29 October 2010

underground


A few days ago I had to catch the tube during the rush hour and was stuffed in a carriage along with dozens of other commuters. A period of abstinence does make you realise how amazing it is that millions of people are transported everyday under London.  If you are lucky enough to get a seat you can look round and see all sorts of little stories going on - people absorbed in studying; reading newspapers, novels, bibles; listening to music or playing games; crossword puzzles being solved; serious napping, sometimes snoring; pets on display (I've seen pet rats and pythons); arguments;  doe-eyed adoration; occasional knitting or sewing; families on half term outings; tourists looking perplexed.  You can read poems on the underground or be entertained or harassed by buskers.  You can wonder at how there can possibly be so very many different permutations of noses, eyes, hairstyles so that no two people ever look the same.  Or you can just sit in your own little world, a hiatus between where you've been and where you are going, with nobody to disturb you.  It's often warm, occasionally windy, and sometimes wet - I'm sure there is a stream somewhere in Shadwell station for there is the constant sound of running water.  There have been the most horrendous tragedies, but for the most part, the underground is just buzzing with something that is London all over.

I could hardly believe it, but I'd been missing it.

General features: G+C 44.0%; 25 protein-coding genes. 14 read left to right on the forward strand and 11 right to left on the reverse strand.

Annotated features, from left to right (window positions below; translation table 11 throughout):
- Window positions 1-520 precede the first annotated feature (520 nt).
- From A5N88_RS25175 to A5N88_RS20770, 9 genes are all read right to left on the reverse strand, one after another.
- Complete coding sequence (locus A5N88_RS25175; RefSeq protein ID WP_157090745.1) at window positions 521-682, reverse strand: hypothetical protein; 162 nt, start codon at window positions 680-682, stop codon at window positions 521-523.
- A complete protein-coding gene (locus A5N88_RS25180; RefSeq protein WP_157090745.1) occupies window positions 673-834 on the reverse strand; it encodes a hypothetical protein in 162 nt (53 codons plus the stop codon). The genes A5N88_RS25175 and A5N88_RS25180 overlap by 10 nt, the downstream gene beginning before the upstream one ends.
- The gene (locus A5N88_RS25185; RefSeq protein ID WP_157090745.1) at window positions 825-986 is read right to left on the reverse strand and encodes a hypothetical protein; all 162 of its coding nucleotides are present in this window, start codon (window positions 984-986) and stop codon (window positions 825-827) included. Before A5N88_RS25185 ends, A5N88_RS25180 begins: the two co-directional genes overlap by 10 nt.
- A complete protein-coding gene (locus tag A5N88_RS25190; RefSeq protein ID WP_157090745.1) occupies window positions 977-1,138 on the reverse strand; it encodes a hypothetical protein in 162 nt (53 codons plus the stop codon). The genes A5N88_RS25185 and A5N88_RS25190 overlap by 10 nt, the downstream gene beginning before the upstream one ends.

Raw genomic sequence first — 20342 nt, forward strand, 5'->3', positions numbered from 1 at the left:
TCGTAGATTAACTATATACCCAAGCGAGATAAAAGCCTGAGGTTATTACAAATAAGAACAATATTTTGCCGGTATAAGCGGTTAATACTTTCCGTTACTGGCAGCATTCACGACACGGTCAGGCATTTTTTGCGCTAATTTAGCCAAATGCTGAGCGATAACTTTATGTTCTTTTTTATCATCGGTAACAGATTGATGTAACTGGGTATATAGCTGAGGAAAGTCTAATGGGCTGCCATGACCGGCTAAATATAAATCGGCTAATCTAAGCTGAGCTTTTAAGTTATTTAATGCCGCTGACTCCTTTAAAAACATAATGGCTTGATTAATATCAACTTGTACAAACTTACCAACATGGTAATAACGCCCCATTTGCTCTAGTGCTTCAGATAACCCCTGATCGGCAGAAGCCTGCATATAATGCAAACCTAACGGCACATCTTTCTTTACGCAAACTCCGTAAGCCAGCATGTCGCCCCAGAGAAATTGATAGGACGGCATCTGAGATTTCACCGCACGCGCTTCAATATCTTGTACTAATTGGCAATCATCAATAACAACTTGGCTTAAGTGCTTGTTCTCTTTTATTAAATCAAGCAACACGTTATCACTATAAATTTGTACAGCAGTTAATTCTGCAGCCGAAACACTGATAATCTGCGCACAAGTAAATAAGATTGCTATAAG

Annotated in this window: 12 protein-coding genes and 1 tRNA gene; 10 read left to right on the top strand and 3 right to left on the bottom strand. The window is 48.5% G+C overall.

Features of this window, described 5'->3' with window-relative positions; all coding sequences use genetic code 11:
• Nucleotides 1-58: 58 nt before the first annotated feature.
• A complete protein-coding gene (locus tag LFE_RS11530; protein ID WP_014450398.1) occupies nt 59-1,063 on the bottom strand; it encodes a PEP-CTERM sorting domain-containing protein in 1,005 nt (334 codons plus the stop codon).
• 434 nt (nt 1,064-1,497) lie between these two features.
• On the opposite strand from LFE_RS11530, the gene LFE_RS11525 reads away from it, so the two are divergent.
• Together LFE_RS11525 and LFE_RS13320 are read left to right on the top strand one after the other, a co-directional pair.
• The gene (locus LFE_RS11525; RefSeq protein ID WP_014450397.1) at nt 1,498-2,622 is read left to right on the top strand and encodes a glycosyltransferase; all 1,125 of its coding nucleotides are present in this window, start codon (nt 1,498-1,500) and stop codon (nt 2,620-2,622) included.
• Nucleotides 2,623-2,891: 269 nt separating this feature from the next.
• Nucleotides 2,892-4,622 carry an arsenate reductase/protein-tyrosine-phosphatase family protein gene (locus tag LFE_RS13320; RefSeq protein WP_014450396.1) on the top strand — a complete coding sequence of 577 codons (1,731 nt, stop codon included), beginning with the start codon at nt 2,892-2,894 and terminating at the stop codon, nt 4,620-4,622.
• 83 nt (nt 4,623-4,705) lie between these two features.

3 comments:

jane said...

wonderful words, and all so true! i hardly catch the tube either and it totally overwhelms me every time i have to. there are always such characters and you're just all piled in together, and everybody finds their own way to pass the time.
good thing we don't use it too often, though, or it'd lose its novelty. i never used to notice anything much when i used it every day- i just read my book, mostly, and got so used to the experience of being crammed in with all my fellow londoners that it, and they, were no longer anything remarkable at all. shame, really.
THANK YOU FOR THE BOOK! It arrived a few days ago but i've only just picked it up - it's just marvellous - thank you!! I am already a-plotting about what to make from it, and I do love the way she writes. Thank you again!

colleen said...

Jane - so glad you liked the book. I hope it brings you hours of fun.

Liz said...

The underground was the thing that hit me as being most different from where I lived when I made my first visit in the 60's. I was on a school trip (the journey took hours and hours on the train from here in the north east)to the women's international hockey match which was followed by a visit to some food exhibition. I was only on the trip to see London. I hated hockey.